90% of motor development in the first year of life, is driven by vision
Related services are an integral part of Preschool and Elementary programs. When a child has limited or no vision, facilitating this development through therapy, is very important.
Therapy Service Models
Currently there are many different occupational, physical and speech therapists with an average of 15 years’ experience—much of that with children with visual impairments.
All of these therapists work together to give our children the widest range of possibilities for growth and achieving their fullest potential.
Occupational therapy helps children function at their best in their major life roles (or occupation). This could be learning to sit, to play with a new toy, to feed themselves or to understand the sensory input (touch and movement primarily) they are receiving from the world around them. Occupational therapy with young children tends to focus on play skills, hand skills, self care skills (such as eating and dressing), sensory processing and motor skills (both gross and fine).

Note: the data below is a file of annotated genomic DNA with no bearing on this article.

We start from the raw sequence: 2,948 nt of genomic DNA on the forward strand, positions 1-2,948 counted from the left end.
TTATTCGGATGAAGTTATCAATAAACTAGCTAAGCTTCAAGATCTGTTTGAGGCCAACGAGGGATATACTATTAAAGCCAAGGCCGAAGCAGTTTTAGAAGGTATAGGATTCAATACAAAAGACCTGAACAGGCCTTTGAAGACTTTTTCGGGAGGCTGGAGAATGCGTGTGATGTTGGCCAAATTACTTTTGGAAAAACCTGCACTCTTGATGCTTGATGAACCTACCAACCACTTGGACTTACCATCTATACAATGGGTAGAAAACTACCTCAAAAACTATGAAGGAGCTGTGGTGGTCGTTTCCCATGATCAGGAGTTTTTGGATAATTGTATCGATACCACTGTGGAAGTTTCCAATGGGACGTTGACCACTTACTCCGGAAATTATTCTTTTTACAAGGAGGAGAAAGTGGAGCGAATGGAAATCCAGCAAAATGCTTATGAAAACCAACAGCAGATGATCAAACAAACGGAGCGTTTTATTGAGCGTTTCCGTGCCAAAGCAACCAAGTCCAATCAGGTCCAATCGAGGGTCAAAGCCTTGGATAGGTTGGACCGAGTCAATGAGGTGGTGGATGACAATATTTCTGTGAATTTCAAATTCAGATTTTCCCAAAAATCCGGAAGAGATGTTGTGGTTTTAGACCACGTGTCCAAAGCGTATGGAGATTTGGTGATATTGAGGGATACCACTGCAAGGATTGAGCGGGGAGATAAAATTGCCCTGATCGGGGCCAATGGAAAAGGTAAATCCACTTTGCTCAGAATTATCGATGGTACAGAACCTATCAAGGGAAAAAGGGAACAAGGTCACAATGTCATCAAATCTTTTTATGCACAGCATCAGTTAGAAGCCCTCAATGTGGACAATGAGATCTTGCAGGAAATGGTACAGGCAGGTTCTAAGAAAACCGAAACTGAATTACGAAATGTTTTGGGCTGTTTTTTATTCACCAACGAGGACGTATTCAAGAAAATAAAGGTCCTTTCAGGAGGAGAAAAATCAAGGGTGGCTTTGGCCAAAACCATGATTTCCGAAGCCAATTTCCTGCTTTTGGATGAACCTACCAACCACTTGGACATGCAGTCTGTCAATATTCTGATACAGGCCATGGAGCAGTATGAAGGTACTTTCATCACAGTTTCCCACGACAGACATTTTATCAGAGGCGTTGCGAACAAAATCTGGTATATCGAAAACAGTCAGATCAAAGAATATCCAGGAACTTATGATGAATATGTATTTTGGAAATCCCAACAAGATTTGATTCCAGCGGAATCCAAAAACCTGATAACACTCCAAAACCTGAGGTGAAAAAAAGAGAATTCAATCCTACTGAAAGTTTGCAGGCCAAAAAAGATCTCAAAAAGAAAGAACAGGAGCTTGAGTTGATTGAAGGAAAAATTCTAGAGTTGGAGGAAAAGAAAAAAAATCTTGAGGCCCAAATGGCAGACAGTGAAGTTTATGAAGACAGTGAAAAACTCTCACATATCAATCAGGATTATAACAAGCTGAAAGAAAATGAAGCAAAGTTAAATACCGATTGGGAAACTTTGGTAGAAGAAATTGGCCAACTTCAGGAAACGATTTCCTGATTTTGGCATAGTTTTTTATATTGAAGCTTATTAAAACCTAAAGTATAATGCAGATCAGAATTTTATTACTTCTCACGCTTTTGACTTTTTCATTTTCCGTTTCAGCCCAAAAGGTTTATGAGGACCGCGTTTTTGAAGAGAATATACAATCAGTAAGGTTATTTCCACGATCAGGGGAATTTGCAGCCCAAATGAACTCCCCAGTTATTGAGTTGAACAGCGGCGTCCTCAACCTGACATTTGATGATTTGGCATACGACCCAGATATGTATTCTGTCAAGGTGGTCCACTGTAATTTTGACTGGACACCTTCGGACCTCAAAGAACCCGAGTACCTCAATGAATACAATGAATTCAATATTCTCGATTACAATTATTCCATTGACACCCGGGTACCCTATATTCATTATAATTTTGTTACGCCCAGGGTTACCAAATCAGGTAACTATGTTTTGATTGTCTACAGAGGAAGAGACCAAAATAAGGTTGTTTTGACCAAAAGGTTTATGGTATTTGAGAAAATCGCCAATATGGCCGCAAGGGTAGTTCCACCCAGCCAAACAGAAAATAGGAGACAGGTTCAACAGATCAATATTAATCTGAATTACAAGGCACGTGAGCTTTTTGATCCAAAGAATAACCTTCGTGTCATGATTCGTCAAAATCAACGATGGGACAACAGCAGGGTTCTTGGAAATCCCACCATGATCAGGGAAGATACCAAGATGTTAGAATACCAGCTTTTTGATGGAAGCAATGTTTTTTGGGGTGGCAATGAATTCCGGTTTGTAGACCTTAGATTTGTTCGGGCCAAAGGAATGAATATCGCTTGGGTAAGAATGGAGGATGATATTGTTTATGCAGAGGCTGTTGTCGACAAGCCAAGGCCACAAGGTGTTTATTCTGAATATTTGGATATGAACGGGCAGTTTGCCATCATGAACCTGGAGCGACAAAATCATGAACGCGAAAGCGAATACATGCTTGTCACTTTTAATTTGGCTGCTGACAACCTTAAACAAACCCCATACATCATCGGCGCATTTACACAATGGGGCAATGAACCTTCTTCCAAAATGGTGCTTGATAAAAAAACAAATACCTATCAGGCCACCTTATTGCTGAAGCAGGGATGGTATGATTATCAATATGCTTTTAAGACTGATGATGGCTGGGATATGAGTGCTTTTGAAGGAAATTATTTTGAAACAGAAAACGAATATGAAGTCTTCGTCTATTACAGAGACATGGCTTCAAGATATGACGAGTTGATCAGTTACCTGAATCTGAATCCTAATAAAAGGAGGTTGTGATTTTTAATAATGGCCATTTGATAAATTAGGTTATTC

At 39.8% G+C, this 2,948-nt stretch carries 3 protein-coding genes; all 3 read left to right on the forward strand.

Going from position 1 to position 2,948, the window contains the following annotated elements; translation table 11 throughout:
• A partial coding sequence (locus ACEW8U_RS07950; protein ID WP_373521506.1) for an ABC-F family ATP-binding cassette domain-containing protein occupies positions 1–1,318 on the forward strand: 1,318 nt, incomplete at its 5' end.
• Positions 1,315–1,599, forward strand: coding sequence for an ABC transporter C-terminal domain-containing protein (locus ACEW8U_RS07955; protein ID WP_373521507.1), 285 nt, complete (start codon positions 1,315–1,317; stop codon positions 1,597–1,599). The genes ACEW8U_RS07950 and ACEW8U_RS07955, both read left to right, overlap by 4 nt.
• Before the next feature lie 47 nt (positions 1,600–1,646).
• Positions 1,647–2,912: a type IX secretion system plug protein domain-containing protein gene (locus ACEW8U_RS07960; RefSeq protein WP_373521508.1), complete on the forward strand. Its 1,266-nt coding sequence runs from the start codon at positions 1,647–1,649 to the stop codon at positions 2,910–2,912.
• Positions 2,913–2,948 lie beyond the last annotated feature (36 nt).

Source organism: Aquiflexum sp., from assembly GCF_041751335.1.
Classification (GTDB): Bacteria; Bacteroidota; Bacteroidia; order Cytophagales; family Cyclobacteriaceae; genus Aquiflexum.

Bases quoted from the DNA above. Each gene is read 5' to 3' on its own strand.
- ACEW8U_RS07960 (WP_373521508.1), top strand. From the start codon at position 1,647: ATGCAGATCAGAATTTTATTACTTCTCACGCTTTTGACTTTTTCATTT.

The physical therapist tends to focus on large motor abilities such as mobility and balance, gross motor skill acquisition, postural alignment and appropriate use of adaptive equipment. Activities are provided in the context of functional play/school activities as well as providing the child with the appropriate sensory and motor experiences to enable them to develop or enhance their skills and develop their maximum level of independence.
The ability to communicate is a vital part of a young child’s development and subsequent interaction with the world. Speech and language pathologists in pediatrics work with children to enhance their expressive and receptive language, feeding and oral motor functioning, cognition. They can also use augmentative communication, such as sign language, high and low tech adaptive devices or tactile and/or textural communication boards.